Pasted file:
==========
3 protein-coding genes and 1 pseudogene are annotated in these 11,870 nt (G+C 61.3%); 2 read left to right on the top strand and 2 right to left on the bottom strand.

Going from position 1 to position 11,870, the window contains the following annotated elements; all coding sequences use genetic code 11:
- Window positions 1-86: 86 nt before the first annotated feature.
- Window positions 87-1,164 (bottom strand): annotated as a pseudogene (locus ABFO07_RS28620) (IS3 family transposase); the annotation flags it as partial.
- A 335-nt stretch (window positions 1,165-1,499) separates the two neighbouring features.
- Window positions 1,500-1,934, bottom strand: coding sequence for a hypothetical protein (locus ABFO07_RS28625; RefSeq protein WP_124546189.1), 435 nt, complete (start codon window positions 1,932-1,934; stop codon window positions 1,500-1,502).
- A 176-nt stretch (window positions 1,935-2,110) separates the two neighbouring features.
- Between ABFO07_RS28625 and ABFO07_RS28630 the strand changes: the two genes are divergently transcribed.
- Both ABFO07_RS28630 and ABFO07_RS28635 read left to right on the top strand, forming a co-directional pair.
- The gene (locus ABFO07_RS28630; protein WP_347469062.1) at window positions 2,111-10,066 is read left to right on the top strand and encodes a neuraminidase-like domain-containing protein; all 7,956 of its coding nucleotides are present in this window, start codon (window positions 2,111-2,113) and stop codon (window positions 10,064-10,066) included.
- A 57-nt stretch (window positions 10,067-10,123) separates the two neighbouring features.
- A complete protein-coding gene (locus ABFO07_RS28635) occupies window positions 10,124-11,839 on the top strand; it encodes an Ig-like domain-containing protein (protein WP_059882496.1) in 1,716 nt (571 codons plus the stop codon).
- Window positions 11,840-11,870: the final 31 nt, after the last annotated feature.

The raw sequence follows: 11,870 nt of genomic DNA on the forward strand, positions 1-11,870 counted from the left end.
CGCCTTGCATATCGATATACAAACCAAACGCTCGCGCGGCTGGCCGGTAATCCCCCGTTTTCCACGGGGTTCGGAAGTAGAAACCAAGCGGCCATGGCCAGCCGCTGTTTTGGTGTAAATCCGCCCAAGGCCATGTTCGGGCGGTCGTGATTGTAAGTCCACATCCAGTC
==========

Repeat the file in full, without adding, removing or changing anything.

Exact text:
3 protein-coding genes and 1 pseudogene are annotated in these 11,870 nt (G+C 61.3%); 2 read left to right on the top strand and 2 right to left on the bottom strand.

Going from position 1 to position 11,870, the window contains the following annotated elements; all coding sequences use genetic code 11:
- Window positions 1-86: 86 nt before the first annotated feature.
- Window positions 87-1,164 (bottom strand): annotated as a pseudogene (locus ABFO07_RS28620) (IS3 family transposase); the annotation flags it as partial.
- A 335-nt stretch (window positions 1,165-1,499) separates the two neighbouring features.
- Window positions 1,500-1,934, bottom strand: coding sequence for a hypothetical protein (locus ABFO07_RS28625; RefSeq protein WP_124546189.1), 435 nt, complete (start codon window positions 1,932-1,934; stop codon window positions 1,500-1,502).
- A 176-nt stretch (window positions 1,935-2,110) separates the two neighbouring features.
- Between ABFO07_RS28625 and ABFO07_RS28630 the strand changes: the two genes are divergently transcribed.
- Both ABFO07_RS28630 and ABFO07_RS28635 read left to right on the top strand, forming a co-directional pair.
- The gene (locus ABFO07_RS28630; protein WP_347469062.1) at window positions 2,111-10,066 is read left to right on the top strand and encodes a neuraminidase-like domain-containing protein; all 7,956 of its coding nucleotides are present in this window, start codon (window positions 2,111-2,113) and stop codon (window positions 10,064-10,066) included.
- A 57-nt stretch (window positions 10,067-10,123) separates the two neighbouring features.
- A complete protein-coding gene (locus ABFO07_RS28635) occupies window positions 10,124-11,839 on the top strand; it encodes an Ig-like domain-containing protein (protein WP_059882496.1) in 1,716 nt (571 codons plus the stop codon).
- Window positions 11,840-11,870: the final 31 nt, after the last annotated feature.

The raw sequence follows: 11,870 nt of genomic DNA on the forward strand, positions 1-11,870 counted from the left end.
CGCCTTGCATATCGATATACAAACCAAACGCTCGCGCGGCTGGCCGGTAATCCCCCGTTTTCCACGGGGTTCGGAAGTAGAAACCAAGCGGCCATGGCCAGCCGCTGTTTTGGTGTAAATCCGCCCAAGGCCATGTTCGGGCGGTCGTGATTGTAAGTCCACATCCAGTC